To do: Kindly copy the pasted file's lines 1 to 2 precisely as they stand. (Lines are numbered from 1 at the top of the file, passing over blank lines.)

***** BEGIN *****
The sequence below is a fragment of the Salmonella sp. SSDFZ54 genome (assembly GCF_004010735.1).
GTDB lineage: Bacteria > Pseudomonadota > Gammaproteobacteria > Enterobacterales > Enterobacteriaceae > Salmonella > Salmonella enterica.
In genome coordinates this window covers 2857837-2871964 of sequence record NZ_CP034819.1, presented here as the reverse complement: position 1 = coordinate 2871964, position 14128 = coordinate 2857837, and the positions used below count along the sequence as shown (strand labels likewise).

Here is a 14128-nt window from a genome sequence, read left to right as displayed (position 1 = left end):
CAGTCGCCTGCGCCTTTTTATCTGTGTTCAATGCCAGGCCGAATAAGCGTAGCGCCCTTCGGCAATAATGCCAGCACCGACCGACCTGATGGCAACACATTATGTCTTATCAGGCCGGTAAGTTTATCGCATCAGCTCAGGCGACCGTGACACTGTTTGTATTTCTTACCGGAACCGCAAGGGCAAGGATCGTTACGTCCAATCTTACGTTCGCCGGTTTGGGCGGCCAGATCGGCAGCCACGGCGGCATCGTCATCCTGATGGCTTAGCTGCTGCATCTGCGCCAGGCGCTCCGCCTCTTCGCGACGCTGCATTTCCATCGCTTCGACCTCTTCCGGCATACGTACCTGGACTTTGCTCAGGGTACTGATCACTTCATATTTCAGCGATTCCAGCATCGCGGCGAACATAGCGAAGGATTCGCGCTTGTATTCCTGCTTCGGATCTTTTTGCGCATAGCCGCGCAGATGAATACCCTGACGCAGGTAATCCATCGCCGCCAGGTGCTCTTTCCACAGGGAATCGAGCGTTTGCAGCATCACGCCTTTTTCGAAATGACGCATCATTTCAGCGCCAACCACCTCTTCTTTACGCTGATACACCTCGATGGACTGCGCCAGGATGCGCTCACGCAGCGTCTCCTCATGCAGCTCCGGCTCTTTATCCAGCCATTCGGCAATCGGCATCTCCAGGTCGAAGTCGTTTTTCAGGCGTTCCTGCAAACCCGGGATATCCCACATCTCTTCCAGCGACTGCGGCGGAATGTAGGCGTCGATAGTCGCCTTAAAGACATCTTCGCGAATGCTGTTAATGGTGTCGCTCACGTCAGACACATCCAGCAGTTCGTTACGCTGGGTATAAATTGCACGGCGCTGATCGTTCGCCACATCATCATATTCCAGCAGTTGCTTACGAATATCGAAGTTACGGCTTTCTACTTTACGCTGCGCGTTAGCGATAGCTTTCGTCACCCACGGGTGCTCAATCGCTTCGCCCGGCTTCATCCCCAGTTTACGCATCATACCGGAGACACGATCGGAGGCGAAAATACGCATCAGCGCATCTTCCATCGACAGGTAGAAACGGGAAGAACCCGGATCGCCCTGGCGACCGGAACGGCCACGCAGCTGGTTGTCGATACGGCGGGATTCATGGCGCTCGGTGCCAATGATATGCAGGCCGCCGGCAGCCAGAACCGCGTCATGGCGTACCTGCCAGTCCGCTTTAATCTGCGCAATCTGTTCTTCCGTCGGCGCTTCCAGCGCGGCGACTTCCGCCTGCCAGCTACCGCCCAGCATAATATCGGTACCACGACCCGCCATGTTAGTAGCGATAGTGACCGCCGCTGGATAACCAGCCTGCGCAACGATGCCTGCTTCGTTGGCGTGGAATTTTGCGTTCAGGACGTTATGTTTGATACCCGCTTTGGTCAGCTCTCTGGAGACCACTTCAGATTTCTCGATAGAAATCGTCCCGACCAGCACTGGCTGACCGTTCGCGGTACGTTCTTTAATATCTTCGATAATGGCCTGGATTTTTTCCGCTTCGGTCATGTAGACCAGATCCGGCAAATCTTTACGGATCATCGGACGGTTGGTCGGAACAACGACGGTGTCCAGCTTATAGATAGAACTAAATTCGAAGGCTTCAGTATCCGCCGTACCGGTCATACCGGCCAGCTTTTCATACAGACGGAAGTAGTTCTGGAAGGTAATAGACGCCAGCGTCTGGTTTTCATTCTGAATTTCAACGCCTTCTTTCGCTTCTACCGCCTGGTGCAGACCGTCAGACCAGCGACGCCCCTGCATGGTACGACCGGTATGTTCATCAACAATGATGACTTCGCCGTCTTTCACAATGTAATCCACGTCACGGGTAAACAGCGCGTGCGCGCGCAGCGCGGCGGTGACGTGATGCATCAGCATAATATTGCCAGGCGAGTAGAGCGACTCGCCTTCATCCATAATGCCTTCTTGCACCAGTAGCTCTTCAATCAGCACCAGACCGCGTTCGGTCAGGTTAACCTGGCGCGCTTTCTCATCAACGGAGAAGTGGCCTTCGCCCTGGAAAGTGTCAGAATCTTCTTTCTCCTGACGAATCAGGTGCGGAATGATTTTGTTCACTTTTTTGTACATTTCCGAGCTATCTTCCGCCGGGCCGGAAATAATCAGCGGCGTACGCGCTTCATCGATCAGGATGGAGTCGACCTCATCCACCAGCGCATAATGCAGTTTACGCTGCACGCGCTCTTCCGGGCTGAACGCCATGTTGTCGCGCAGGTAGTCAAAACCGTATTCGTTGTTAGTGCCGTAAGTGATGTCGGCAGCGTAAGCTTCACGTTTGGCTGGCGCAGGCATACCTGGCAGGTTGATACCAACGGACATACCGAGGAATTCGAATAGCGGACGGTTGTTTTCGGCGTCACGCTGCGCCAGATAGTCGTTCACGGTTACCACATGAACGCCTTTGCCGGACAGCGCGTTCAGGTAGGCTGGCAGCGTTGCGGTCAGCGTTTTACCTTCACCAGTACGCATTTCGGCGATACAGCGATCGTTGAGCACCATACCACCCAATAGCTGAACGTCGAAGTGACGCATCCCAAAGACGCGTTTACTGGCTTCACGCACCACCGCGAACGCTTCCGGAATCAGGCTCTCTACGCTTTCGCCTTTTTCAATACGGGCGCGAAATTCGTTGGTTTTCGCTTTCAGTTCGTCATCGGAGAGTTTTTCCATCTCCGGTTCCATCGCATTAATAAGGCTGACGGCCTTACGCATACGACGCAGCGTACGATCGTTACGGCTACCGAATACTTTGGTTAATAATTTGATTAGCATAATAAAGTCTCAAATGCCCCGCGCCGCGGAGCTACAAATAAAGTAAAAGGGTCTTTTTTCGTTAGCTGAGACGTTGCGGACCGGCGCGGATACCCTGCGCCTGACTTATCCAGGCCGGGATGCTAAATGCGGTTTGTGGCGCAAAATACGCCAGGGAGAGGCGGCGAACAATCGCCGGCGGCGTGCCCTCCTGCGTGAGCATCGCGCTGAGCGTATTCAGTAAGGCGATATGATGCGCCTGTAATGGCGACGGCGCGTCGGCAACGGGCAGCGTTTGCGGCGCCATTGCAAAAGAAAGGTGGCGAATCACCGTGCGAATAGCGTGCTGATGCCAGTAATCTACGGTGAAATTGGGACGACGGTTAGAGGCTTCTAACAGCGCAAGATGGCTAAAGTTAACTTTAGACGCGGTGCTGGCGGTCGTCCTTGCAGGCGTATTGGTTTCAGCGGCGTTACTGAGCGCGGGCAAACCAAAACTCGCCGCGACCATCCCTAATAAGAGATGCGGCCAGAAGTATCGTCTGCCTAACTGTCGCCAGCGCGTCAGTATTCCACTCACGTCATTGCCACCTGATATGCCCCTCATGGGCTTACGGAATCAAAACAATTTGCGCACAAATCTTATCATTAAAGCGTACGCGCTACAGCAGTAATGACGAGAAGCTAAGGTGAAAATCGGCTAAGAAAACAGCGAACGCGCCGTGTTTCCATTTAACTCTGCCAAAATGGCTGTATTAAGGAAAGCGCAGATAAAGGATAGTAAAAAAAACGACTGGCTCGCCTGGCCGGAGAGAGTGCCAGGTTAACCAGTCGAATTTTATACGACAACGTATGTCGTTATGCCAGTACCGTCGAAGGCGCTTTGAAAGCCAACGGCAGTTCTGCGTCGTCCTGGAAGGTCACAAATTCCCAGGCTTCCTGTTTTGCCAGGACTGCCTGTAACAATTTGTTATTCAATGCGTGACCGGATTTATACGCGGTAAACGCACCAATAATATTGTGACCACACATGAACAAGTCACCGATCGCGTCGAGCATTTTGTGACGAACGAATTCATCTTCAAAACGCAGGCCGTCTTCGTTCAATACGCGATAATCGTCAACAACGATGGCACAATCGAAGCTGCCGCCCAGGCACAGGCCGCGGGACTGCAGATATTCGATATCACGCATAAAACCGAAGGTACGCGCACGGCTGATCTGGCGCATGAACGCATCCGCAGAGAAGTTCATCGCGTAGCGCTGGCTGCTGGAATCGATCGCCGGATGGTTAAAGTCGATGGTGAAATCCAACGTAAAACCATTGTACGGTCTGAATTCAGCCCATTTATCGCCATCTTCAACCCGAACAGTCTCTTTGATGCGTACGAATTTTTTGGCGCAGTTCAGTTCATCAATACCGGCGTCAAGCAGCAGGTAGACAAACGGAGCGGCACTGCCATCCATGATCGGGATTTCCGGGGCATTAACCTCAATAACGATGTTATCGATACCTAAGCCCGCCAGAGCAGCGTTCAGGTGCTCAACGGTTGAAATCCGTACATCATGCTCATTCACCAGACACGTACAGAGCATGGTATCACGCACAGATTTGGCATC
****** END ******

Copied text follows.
The sequence below is a fragment of the Salmonella sp. SSDFZ54 genome (assembly GCF_004010735.1).
GTDB lineage: Bacteria > Pseudomonadota > Gammaproteobacteria > Enterobacterales > Enterobacteriaceae > Salmonella > Salmonella enterica.